I admit it, I’m a huge dog lover. In fact I have three, all rescues ranging from 1 to 4 years of age and there is not one day that goes by that they don’t make me smile at least once. One of my greatest pleasures of being a dog owner is our daily walks and yet it is quite staggering to me that only half of dog owners walk their dog at least once a day and a whopping 33% admitted that they rarely walk their dogs!
If you didn’t know, it is actually National Walk Your Dog Week from October 1st – 7th so with this in mind I thought I might remind you of the benefits of walking for you and your dog.
A brisk 30 minute walk each day can reduce blood pressure, increase energy, improve your sense of well-being, and lower your weight by 5% and your dog’s by 15%.
It will also strengthen your bond with your dog and improve their socialization.
Walking on your own can be lonely and likewise sitting in the backyard for your dog is equally lonely, whereas taking a walk together is an uplifting experience and will leave you both in a positive frame of mind.
Boredom creates problems. Let’s face it if a child is bored they will go looking for something to do to alleviate the boredom. That can often lead them into doing something that you might not want them to do or that is totally unsafe. Your dog is no different, a bored dog means only one thing ………. the loss of your favorite pair of shoes or worse still, them eating something that could be harmful to their health.
Health Benefits to You
- Walking prevents type 2 diabetes. The Diabetes Prevention Program showed that walking 150 minutes per week and losing just 7% of your body weight (12 – 15 pounds) can reduce your risk of diabetes by 58% .
- Walking strengthens your heart. In one study, mortality rates among retired men who walked less than one mile per day were nearly twice that among those who walked more than two miles per day. Women in the Nurse’s Health Study (72,488 female nurses) who walked three hours or more per week reduced their risk of a heart attack or other coronary event by 35% compared with women who did not walk.
- Walking is good for your brain. In a study on walking and cognitive function, researchers found that women who walked the equivalent of an easy pace at least 1.5 hours per week had significantly better cognitive function and less cognitive decline than women who walked less than 40 minutes per week.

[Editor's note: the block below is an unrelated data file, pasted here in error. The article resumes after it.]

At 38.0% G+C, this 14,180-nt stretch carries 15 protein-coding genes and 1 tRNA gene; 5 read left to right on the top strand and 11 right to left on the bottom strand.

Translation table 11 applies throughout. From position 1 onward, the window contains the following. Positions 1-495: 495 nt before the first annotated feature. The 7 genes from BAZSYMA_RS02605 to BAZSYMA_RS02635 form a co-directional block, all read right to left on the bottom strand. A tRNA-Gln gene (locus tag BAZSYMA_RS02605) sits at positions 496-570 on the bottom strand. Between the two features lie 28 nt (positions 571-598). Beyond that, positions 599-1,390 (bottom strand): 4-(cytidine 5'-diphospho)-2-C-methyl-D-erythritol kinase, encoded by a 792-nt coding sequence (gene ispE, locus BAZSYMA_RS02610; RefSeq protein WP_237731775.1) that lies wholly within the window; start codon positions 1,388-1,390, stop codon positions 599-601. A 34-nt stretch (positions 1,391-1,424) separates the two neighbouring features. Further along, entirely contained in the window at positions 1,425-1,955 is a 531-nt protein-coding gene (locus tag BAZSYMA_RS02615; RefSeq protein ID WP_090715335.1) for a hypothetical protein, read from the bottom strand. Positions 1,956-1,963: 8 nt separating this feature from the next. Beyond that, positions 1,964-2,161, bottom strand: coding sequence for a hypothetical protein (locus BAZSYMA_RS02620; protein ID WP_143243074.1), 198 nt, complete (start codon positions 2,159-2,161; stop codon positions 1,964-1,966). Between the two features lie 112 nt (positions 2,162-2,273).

- Walking is good for your bones. Research shows that postmenopausal women who walk approximately one mile each day have higher whole-body bone density than women who walk shorter distances, and walking is also effective in slowing the rate of bone loss from the legs.
- Walking helps alleviate symptoms of depression. Walking for 30 minutes, three to five times per week for 12 weeks reduced symptoms of depression as measured with a standard depression questionnaire by 47%.
- Walking reduces the risk of breast and colon cancer. Women who performed the equivalent of one hour and 15 minutes to two and a half hours per week of brisk walking had an 18% decreased risk of breast cancer compared with inactive women. Many studies have shown that exercise can prevent colon cancer, and even if an individual person develops colon cancer, the benefits of exercise appear to continue both by increasing quality of life and reducing mortality.
- Walking improves fitness. Walking just three times a week for 30 minutes can significantly increase cardiorespiratory fitness. A study of sedentary women showed that short bouts of brisk walking (three 10-minute walks per day) also resulted in similar improvement in fitness.
Undoubtedly you need to walk at a decent pace to gain health benefits. A good average walking speed is 3 to 4 miles per hour depending on your leg length and how quickly you can move your legs. If it has been a long time since you last exercised, you may need to start at a slower pace – but you will soon improve if you walk regularly.
Before you begin:-
- Check with your doctor.
- Invest in a good pair of shoes. As these are the only expense you’ll need, pay attention to the fit and quality of your shoes. Ensure they do not pinch and wear the socks you will be wearing when you walk to the fitting.
- Pay attention to your heart rate and breathing. Walk at a pace that elevates your heart rate, you should be able to hold a conversation whilst walking , if you can’t you are working too hard and should slow down the pace.
- Use good walking posture. The American Academy of Orthopaedic Surgeons recommends keeping your head up, back straight and abdomen flat, point your toes straight ahead and take long strides but don’t strain.
- Consider getting a pedometer. You can track the distance you’ve walked or the number of steps you’ve taken. Seeing improvement is a wonderful source of motivation.
- Carry water. If you are walking long distances or in the heat keep your body hydrated by drinking regularly.
- Stretch after your walk. Ensure your stretch your calves, quadriceps and hamstrings post work-out to avoid muscular tightness.